The primary endpoint was the diagnostic accuracy of online QFR (≤0.8 or >0.8) to identify hemodynamically significant coronary stenosis with FFR (≤0.8 or >0.8) as the reference standard. Major secondary endpoints were the sensitivity and specificity for online QFR and QCA in identifying hemodynamically significant coronary stenosis with FFR as the reference standard.
The trial was powered for testing significance of both the primary endpoint and the major secondary endpoint. For the primary endpoint, the diagnostic accuracy of QFR was hypothesized to be greater than the target goal of 75% at a 2-sided significance level of 0.05. The target goal was chosen to be higher than the upper boundary of the diagnostic accuracy of QCA, which was 74% in the FAVOR pilot study (9). A total of 277 patients with 1 lesion each would yield 90% power to demonstrate significance of the primary endpoint. Assuming anticipated loss to analysis of 10% due to failed QCA, QFR, or FFR assessment, at most, enrollment of 308 patients was required. For the major secondary endpoint, assuming sensitivity and specificity was 0.74 and 0.91, respectively, for QFR, and 0.48 and 0.76 for QCA (9), 308 patients would yield >80% power to demonstrate superiority of QFR over QCA with a 2-sided type I error of 0.05. Detailed sample size calculations with assumptions are described in the Online Appendix.
Baseline demographic and vessel characteristics were collected for all the patients in the intention-to-treat population. The assessment of the primary and secondary study endpoints were analyzed based on the as-diagnostic set, which included patients/vessels with both QFR and FFR assessed; thus, there was no data complement for the missing value. Continuous variables are presented as mean ± SD, and categorical variables are presented as counts and percentages. The 2-sided 95% confidence intervals (CIs) of the primary endpoint (i.e., diagnostic accuracy of online QFR) were estimated at both vessel and patient levels by using the Clopper-Pearson exact method. Sensitivity, specificity, positive predictive value (PPV), negative predictive value (NPV), positive likelihood ratio (+LR), and negative likelihood ratio (–LR) of QFR and QCA, with the FFR as the reference standard, were calculated, and the 95% CIs were added, as appropriate.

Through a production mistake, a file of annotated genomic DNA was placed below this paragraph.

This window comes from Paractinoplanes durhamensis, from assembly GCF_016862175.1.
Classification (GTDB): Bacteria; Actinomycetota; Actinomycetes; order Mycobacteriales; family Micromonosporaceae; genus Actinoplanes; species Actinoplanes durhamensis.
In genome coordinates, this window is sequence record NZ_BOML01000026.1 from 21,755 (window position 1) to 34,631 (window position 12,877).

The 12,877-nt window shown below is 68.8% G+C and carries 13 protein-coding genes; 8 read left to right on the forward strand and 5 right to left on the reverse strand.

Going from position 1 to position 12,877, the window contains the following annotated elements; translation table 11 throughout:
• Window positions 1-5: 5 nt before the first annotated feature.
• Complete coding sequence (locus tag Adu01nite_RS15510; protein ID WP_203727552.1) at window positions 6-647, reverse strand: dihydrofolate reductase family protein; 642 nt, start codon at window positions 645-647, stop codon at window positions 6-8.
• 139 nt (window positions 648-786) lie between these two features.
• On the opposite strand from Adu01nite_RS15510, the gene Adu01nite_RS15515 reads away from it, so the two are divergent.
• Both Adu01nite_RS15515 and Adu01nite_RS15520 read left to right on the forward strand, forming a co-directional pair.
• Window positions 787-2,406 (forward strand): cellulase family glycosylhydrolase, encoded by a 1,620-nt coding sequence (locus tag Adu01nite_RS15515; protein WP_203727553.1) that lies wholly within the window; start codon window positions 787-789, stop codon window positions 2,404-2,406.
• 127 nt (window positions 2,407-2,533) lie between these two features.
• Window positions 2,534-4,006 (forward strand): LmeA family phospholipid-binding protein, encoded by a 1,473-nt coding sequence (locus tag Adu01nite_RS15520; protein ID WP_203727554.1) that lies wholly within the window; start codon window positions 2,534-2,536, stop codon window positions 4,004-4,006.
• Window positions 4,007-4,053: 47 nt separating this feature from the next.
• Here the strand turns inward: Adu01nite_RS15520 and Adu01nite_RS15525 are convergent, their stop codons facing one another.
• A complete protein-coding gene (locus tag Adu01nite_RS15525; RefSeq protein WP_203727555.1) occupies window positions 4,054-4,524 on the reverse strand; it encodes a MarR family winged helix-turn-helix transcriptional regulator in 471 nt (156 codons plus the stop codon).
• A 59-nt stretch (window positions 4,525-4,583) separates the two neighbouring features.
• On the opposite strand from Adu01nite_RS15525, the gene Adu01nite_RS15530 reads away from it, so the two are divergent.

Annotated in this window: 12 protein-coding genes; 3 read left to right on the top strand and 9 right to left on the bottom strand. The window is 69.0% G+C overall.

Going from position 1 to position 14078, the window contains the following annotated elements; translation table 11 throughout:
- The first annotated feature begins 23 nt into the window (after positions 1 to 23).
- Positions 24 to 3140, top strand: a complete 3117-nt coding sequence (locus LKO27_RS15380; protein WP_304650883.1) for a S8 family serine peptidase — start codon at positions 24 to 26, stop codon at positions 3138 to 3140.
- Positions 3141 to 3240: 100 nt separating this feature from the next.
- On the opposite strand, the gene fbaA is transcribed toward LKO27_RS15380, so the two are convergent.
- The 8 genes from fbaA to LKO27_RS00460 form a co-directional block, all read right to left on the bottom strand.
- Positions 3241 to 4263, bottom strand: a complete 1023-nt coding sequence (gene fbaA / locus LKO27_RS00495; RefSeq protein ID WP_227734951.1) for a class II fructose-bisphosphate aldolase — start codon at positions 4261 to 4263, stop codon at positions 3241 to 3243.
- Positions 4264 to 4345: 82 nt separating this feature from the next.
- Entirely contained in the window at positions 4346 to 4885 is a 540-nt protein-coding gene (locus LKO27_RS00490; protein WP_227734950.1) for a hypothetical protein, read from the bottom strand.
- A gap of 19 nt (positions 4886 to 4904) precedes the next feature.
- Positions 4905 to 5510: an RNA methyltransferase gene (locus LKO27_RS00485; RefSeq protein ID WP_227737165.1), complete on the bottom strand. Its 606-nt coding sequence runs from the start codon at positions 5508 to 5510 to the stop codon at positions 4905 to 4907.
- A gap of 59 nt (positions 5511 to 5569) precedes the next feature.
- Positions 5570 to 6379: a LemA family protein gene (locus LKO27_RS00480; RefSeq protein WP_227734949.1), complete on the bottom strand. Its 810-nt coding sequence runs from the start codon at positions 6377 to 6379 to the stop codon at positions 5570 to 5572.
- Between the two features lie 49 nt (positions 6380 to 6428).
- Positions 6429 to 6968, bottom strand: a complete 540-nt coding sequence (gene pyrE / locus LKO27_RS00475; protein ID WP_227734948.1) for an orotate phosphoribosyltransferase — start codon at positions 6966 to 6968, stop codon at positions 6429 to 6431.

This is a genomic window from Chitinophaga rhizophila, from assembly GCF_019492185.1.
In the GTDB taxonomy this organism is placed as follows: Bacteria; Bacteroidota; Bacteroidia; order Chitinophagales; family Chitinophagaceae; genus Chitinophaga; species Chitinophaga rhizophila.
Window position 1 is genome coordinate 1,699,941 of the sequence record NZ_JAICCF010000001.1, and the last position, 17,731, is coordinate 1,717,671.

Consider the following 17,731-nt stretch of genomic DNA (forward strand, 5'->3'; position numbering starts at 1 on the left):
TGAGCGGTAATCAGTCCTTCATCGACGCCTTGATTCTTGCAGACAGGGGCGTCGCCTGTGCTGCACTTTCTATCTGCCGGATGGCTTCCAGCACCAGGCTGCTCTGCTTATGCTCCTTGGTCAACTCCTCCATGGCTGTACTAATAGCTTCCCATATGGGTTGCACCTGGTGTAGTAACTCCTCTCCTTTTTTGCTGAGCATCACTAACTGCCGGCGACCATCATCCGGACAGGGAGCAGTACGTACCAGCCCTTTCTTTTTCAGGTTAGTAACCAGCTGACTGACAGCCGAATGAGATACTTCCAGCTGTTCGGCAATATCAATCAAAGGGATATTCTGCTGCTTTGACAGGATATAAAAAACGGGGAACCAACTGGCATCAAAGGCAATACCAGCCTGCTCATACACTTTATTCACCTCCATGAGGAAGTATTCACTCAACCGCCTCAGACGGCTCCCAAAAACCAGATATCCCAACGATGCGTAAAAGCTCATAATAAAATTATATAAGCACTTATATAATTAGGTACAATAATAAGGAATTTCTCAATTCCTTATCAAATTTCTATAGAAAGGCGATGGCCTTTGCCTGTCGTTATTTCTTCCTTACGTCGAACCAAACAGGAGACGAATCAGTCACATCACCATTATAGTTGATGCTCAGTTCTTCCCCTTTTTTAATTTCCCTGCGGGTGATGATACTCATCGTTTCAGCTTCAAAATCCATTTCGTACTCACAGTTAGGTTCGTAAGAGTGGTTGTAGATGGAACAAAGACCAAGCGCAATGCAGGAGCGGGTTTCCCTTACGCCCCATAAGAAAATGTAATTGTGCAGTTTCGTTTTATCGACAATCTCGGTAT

For considering the effect of paired observations, the generalized estimating equations were used for vessel-level analysis of sensitivity, specificity, NPV, and PPV. The PROC GENMOD in SAS (SAS Institute, Inc., Cary, North Carolina) with the repeated statement was used. The center effect was also adjusted in the same model. The related p value and 2-sided 95% CIs of the difference on sensitivity, specificity, NPV, and PPV between QFR and QCA were estimated, using FFR as the reference standard. The receiver-operating curves of online QFR and QCA, with the FFR as gold standard, were estimated by using a logistic regression model at the vessel level. Correlation between QFR and FFR was determined by Pearson’s correlation coefficient (r). Pairwise comparisons between QFR and FFR were made by using paired Student's t-tests. All statistical analyses were performed with a test significance level of 0.05 using SAS version 9.4 (SAS Institute, Inc.).
Baseline patient and lesion characteristics
Figure 1 presents the study flowchart. Between June 2017 and July 2017, a total of 308 patients with 332 interrogated vessels were enrolled. Table 1 summarizes the baseline clinical characteristics of the enrolled patients. Mean age of the patients was 61.3 ± 10.4 years, 81 (26.3%) were women, 86 (27.9%) had diabetes, and 48 (15.6%) had a previous myocardial infarction.
Procedural and vessel characteristics are shown in Table 2. A total of 185 (55.7%) interrogated vessels were left anterior descending arteries, 24.7% had bifurcation lesions, 14.2% had tortuous vessels, and 18.4% had moderate or severe calcified lesions.
Among 332 interrogated vessels, QFR and QCA were successfully assessed in 329 vessels (99.1%), whereas FFR measurement was obtained in 330 vessels (99.4%). The interrogated vessels had an FFR of 0.82 ± 0.12. FFR ≤0.80 was noted in 113 vessels (34.2%). QFR and FFR were both assessed in 328 vessels from 304 patients, constituting the as-diagnostic set for assessment of the primary and secondary study endpoints.
Correlation and agreement between QFR and FFR
Figure 2 displays 2 representative examples of QFR and FFR assessments in this study. Good correlation between FFR and QFR was observed for both online (r = 0.86; p < 0.001) and offline (r = 0.88; p < 0.001) assessments. There was good agreement between QFR and FFR for both online (mean difference: −0.01 ± 0.06; p = 0.006) and offline (mean difference: 0.002 ± 0.06; p = 0.61) assessments (Figure 3, Online Figure 2). The absolute numerical difference between QFR and FFR was >0.10 in 28 (8.5%) vessels and >0.05 in 103 (31.4%) vessels. In 10.3%, 5.5%, and 6.7% of the interrogated left anterior descending artery, left circumflex artery, and right coronary artery, the numerical difference exceed 0.10 (Online Table 2). Tandem lesions were present in 152 (46.3%) vessels. The difference between QFR and FFR was not statistically different between the subgroups with and without tandem lesions (−0.016 ± 0.068 vs. −0.004 ± 0.058; p = 0.10).
Diagnostic performance of QFR and QCA for identifying significant stenosis
The primary endpoint, per-vessel diagnostic accuracy of QFR, was 92.7% (95% CI: 89.3% to 95.3%), which was significantly higher than the protocol-specified target value (p < 0.001) (Central Illustration). The accuracy was similar in different vessels (Online Table 3). Clinical discordance occurred in 24 (7.3%) vessels: FFR >0.80 but QFR ≤0.80 in 18 vessels, whereas FFR ≤0.80 but QFR >0.80 in 6 vessels (Online Table 2). Patient-level analysis showed similar diagnostic accuracy of QFR: 92.4% (95% CI: 88.9% to 95.1%) (Online Figure 3). By comparison, online QCA showed a lower diagnostic accuracy (59.6%; difference, 34.9%; p < 0.001).